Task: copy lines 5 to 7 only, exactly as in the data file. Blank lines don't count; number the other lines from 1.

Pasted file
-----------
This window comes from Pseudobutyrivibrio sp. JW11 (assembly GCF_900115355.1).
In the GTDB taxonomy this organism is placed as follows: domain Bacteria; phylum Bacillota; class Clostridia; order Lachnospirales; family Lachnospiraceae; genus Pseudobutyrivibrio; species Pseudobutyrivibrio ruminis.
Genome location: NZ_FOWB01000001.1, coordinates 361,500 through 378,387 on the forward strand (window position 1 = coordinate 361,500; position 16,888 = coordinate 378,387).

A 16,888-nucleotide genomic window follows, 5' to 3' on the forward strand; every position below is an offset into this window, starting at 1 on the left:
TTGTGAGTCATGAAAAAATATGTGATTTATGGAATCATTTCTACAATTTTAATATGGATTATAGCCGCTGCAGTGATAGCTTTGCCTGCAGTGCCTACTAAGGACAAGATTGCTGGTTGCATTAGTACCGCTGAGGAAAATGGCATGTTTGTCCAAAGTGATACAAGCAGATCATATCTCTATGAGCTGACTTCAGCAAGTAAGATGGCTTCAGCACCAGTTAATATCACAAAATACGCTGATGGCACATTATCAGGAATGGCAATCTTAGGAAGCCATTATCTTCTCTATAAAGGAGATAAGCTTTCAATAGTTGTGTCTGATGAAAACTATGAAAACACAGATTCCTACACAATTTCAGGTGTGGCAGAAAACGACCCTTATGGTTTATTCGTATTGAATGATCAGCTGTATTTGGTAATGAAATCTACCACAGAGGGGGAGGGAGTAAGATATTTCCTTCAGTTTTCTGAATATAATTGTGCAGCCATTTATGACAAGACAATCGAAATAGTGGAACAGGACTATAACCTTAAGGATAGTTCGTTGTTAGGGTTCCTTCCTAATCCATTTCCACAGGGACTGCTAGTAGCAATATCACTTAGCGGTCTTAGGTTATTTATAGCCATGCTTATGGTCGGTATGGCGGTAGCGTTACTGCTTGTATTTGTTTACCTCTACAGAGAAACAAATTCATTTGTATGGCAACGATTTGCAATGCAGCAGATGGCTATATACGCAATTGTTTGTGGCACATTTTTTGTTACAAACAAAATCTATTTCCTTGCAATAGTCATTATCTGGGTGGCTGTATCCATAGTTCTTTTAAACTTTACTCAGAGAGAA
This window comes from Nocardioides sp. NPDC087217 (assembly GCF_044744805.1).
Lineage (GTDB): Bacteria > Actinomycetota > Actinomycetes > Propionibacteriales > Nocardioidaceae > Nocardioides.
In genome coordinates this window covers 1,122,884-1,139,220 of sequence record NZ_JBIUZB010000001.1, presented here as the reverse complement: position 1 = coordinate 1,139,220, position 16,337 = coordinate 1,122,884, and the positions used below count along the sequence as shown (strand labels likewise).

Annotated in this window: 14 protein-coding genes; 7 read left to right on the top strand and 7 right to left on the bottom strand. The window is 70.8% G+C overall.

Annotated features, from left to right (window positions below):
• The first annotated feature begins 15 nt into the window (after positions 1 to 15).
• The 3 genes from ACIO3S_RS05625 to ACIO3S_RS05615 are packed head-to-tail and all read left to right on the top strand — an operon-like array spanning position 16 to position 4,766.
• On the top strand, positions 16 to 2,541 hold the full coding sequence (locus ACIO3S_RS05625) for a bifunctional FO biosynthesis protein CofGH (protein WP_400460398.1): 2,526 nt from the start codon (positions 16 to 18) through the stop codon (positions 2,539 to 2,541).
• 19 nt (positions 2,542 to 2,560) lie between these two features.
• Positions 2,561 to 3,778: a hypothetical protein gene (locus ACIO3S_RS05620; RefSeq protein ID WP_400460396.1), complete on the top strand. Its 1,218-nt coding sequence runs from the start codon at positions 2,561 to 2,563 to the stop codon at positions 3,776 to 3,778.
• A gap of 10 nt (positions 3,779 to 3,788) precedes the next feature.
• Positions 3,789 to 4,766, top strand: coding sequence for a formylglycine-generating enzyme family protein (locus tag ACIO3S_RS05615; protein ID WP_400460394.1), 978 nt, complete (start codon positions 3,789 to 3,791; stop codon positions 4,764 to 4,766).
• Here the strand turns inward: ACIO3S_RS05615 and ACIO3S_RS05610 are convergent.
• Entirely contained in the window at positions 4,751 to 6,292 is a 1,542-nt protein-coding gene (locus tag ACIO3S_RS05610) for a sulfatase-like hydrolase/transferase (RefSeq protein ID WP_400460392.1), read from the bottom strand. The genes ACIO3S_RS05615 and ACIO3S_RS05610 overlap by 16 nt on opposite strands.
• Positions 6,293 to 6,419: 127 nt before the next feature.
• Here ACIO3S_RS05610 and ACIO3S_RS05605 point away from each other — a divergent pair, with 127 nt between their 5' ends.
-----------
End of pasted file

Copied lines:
TTGTGAGTCATGAAAAAATATGTGATTTATGGAATCATTTCTACAATTTTAATATGGATTATAGCCGCTGCAGTGATAGCTTTGCCTGCAGTGCCTACTAAGGACAAGATTGCTGGTTGCATTAGTACCGCTGAGGAAAATGGCATGTTTGTCCAAAGTGATACAAGCAGATCATATCTCTATGAGCTGACTTCAGCAAGTAAGATGGCTTCAGCACCAGTTAATATCACAAAATACGCTGATGGCACATTATCAGGAATGGCAATCTTAGGAAGCCATTATCTTCTCTATAAAGGAGATAAGCTTTCAATAGTTGTGTCTGATGAAAACTATGAAAACACAGATTCCTACACAATTTCAGGTGTGGCAGAAAACGACCCTTATGGTTTATTCGTATTGAATGATCAGCTGTATTTGGTAATGAAATCTACCACAGAGGGGGAGGGAGTAAGATATTTCCTTCAGTTTTCTGAATATAATTGTGCAGCCATTTATGACAAGACAATCGAAATAGTGGAACAGGACTATAACCTTAAGGATAGTTCGTTGTTAGGGTTCCTTCCTAATCCATTTCCACAGGGACTGCTAGTAGCAATATCACTTAGCGGTCTTAGGTTATTTATAGCCATGCTTATGGTCGGTATGGCGGTAGCGTTACTGCTTGTATTTGTTTACCTCTACAGAGAAACAAATTCATTTGTATGGCAACGATTTGCAATGCAGCAGATGGCTATATACGCAATTGTTTGTGGCACATTTTTTGTTACAAACAAAATCTATTTCCTTGCAATAGTCATTATCTGGGTGGCTGTATCCATAGTTCTTTTAAACTTTACTCAGAGAGAA
This window comes from Nocardioides sp. NPDC087217 (assembly GCF_044744805.1).
Lineage (GTDB): Bacteria > Actinomycetota > Actinomycetes > Propionibacteriales > Nocardioidaceae > Nocardioides.